Tuesday, 2 April 2013

Electroluminescent Wire Jacket

Finally, it's time. I've been looking forward to writing this particular post since I started this blog. I hope you enjoy it.

A few years ago, I stumbled upon one of the coolest pieces of technology I had ever seen. Electroluminescent wire, or EL wire for short, is essentially wire covered in a thin layer of phosphor with a coloured or translucent PVC sleeve. Passing an alternating current through the wire causes it to glow. I immediately ordered some from a Chinese eBay seller (I forget the name), along with a driver, which takes DC power from batteries and converts it to AC power to illuminate the wire. I waited impatiently for it to arrive.

When it did arrive, I was thrilled, and plans for its use flew through my head like angry wasps. Unfortunately, I couldn't settle on one. I found an old tattered hat and set about attaching the wire to it, but it was messy, and the driver made the hat heavy, and I didn't have any real idea of what I wanted it to look like or do. When I had finished, I had an illuminated bird's-nest. It didn't look cool at all.

Fast forward to a few months ago, when I met someone in a club who had threaded some blue EL wire through a hoodie, along with the addition of some awesome Sonic the Hedgehog spikes up the back. He looked very cool. Thank-you, cool and friendly stranger, for pushing me to have a second attempt.

To begin with, I needed a more appropriate garment. An afternoon spent wandering the charity shops of Cotham Hill provided me with a nice looking leather jacket. It was a ladies large, but it seemed to fit me well enough, and it wasn't too inflexible or heavy to be uncomfortable to dance in. I'm sure the girl behind the counter enjoyed me testing that particular aspect of it. I also needed more EL-wire and drivers, which I bought from EL Wire Craft's eBay store.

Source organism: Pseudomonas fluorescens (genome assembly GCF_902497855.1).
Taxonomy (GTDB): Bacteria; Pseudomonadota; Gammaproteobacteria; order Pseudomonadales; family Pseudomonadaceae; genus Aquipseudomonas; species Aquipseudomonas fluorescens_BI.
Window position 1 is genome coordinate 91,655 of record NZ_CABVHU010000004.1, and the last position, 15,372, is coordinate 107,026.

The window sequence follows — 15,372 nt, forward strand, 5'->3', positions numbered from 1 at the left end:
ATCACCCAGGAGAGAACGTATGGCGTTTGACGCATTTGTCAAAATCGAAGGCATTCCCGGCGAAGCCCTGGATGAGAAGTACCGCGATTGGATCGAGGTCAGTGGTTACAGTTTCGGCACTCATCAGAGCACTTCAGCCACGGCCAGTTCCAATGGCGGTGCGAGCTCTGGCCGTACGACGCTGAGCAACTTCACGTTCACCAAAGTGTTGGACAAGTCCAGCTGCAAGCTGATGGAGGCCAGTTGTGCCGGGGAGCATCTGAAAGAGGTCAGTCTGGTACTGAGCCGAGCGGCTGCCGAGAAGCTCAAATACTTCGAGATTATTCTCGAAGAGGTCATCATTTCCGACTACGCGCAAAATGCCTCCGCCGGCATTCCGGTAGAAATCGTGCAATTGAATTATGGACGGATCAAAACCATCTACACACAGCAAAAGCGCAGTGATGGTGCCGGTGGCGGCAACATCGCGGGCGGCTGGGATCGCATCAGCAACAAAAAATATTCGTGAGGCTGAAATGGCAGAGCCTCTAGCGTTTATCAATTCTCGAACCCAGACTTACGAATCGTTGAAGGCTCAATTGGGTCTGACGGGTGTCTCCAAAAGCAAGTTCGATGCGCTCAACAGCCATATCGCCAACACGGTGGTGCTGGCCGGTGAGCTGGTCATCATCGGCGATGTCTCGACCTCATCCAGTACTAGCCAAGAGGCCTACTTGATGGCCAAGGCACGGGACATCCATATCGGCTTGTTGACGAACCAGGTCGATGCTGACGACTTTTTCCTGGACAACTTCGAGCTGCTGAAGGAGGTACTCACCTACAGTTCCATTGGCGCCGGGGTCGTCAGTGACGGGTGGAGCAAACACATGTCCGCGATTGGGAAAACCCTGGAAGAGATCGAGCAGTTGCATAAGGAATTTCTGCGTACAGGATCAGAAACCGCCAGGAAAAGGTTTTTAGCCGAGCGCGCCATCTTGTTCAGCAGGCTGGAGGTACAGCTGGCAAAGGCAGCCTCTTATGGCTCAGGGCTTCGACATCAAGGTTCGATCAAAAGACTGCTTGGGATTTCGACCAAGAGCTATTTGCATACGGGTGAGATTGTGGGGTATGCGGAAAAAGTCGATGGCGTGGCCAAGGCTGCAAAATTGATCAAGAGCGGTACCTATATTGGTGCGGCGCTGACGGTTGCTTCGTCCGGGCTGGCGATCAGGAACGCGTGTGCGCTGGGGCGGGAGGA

First of all, I removed the front pockets by taking out the stitching to reveal the seams that ran from waist to shoulder. Some basic research had shown me that when adding EL wire to a garment, following pre-existing seams is a good way to ensure it looks good. If you'd like to make your own EL wire garment, I recommend you check out this excellent Instructable. I then began planning the routes of the wire.

I planned the routes such that the drivers could be stored inside the pockets, with the wire running inside the lining of the jacket when it wasn't visible. I used a pair of sewing scissors to make small cuts to allow the wire out or back into the interior of the jacket. To attach the wire to the jacket, I used 10 lb fishing line, ordered from Amazon. You'd be surprised at how much you get through, so be sure to order enough. All told, it took me a couple of afternoons of sewing to finish the jacket.

The finished jacket didn't disappoint. The wire was bright, and my tactic of following the seams seemed to have payed off. It was time for a dry run. That's my flatmate Ben laughing at me. I can't decide whether my dancing is improved or hampered by a lack of inebriation, but the addition of illuminated wire definitely helps.